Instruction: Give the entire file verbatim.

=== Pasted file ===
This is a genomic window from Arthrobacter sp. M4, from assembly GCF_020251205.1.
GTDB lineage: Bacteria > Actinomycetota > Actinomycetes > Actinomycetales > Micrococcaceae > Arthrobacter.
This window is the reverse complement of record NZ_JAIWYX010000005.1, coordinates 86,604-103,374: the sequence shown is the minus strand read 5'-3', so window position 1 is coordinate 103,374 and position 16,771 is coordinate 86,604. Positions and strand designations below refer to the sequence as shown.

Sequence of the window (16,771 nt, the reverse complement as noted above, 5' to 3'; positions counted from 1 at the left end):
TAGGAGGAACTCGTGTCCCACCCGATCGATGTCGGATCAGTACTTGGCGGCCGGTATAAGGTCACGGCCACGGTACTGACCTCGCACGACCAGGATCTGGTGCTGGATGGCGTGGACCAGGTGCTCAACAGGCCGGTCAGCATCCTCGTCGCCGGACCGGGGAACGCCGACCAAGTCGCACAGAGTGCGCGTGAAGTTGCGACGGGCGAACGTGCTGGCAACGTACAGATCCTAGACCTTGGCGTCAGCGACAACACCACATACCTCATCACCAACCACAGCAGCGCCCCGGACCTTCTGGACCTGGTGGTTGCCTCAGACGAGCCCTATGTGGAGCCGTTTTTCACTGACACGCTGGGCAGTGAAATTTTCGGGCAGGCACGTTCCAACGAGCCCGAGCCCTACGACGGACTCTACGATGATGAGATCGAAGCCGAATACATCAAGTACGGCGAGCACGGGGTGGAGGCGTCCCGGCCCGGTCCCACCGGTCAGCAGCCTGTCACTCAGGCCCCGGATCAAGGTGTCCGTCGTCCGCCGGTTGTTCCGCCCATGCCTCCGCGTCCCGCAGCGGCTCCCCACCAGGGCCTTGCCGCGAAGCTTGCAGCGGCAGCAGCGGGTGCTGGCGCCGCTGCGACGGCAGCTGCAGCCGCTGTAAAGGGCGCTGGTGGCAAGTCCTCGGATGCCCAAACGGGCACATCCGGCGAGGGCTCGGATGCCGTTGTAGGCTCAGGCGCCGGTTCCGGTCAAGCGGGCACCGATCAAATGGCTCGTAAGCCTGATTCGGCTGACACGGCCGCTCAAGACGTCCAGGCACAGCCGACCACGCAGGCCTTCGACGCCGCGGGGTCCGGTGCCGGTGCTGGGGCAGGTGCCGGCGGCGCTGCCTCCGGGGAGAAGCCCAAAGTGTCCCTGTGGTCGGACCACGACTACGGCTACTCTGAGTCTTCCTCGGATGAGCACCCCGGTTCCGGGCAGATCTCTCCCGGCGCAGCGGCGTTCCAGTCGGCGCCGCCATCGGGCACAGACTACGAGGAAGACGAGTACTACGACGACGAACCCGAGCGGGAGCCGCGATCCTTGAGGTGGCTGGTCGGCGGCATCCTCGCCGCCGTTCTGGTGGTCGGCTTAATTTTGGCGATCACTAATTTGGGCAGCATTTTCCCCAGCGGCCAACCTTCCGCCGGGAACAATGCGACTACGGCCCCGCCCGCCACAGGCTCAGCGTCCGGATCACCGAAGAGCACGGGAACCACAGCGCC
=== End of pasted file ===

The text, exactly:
This is a genomic window from Arthrobacter sp. M4, from assembly GCF_020251205.1.
GTDB lineage: Bacteria > Actinomycetota > Actinomycetes > Actinomycetales > Micrococcaceae > Arthrobacter.
This window is the reverse complement of record NZ_JAIWYX010000005.1, coordinates 86,604-103,374: the sequence shown is the minus strand read 5'-3', so window position 1 is coordinate 103,374 and position 16,771 is coordinate 86,604. Positions and strand designations below refer to the sequence as shown.

Sequence of the window (16,771 nt, the reverse complement as noted above, 5' to 3'; positions counted from 1 at the left end):
TAGGAGGAACTCGTGTCCCACCCGATCGATGTCGGATCAGTACTTGGCGGCCGGTATAAGGTCACGGCCACGGTACTGACCTCGCACGACCAGGATCTGGTGCTGGATGGCGTGGACCAGGTGCTCAACAGGCCGGTCAGCATCCTCGTCGCCGGACCGGGGAACGCCGACCAAGTCGCACAGAGTGCGCGTGAAGTTGCGACGGGCGAACGTGCTGGCAACGTACAGATCCTAGACCTTGGCGTCAGCGACAACACCACATACCTCATCACCAACCACAGCAGCGCCCCGGACCTTCTGGACCTGGTGGTTGCCTCAGACGAGCCCTATGTGGAGCCGTTTTTCACTGACACGCTGGGCAGTGAAATTTTCGGGCAGGCACGTTCCAACGAGCCCGAGCCCTACGACGGACTCTACGATGATGAGATCGAAGCCGAATACATCAAGTACGGCGAGCACGGGGTGGAGGCGTCCCGGCCCGGTCCCACCGGTCAGCAGCCTGTCACTCAGGCCCCGGATCAAGGTGTCCGTCGTCCGCCGGTTGTTCCGCCCATGCCTCCGCGTCCCGCAGCGGCTCCCCACCAGGGCCTTGCCGCGAAGCTTGCAGCGGCAGCAGCGGGTGCTGGCGCCGCTGCGACGGCAGCTGCAGCCGCTGTAAAGGGCGCTGGTGGCAAGTCCTCGGATGCCCAAACGGGCACATCCGGCGAGGGCTCGGATGCCGTTGTAGGCTCAGGCGCCGGTTCCGGTCAAGCGGGCACCGATCAAATGGCTCGTAAGCCTGATTCGGCTGACACGGCCGCTCAAGACGTCCAGGCACAGCCGACCACGCAGGCCTTCGACGCCGCGGGGTCCGGTGCCGGTGCTGGGGCAGGTGCCGGCGGCGCTGCCTCCGGGGAGAAGCCCAAAGTGTCCCTGTGGTCGGACCACGACTACGGCTACTCTGAGTCTTCCTCGGATGAGCACCCCGGTTCCGGGCAGATCTCTCCCGGCGCAGCGGCGTTCCAGTCGGCGCCGCCATCGGGCACAGACTACGAGGAAGACGAGTACTACGACGACGAACCCGAGCGGGAGCCGCGATCCTTGAGGTGGCTGGTCGGCGGCATCCTCGCCGCCGTTCTGGTGGTCGGCTTAATTTTGGCGATCACTAATTTGGGCAGCATTTTCCCCAGCGGCCAACCTTCCGCCGGGAACAATGCGACTACGGCCCCGCCCGCCACAGGCTCAGCGTCCGGATCACCGAAGAGCACGGGAACCACAGCGCC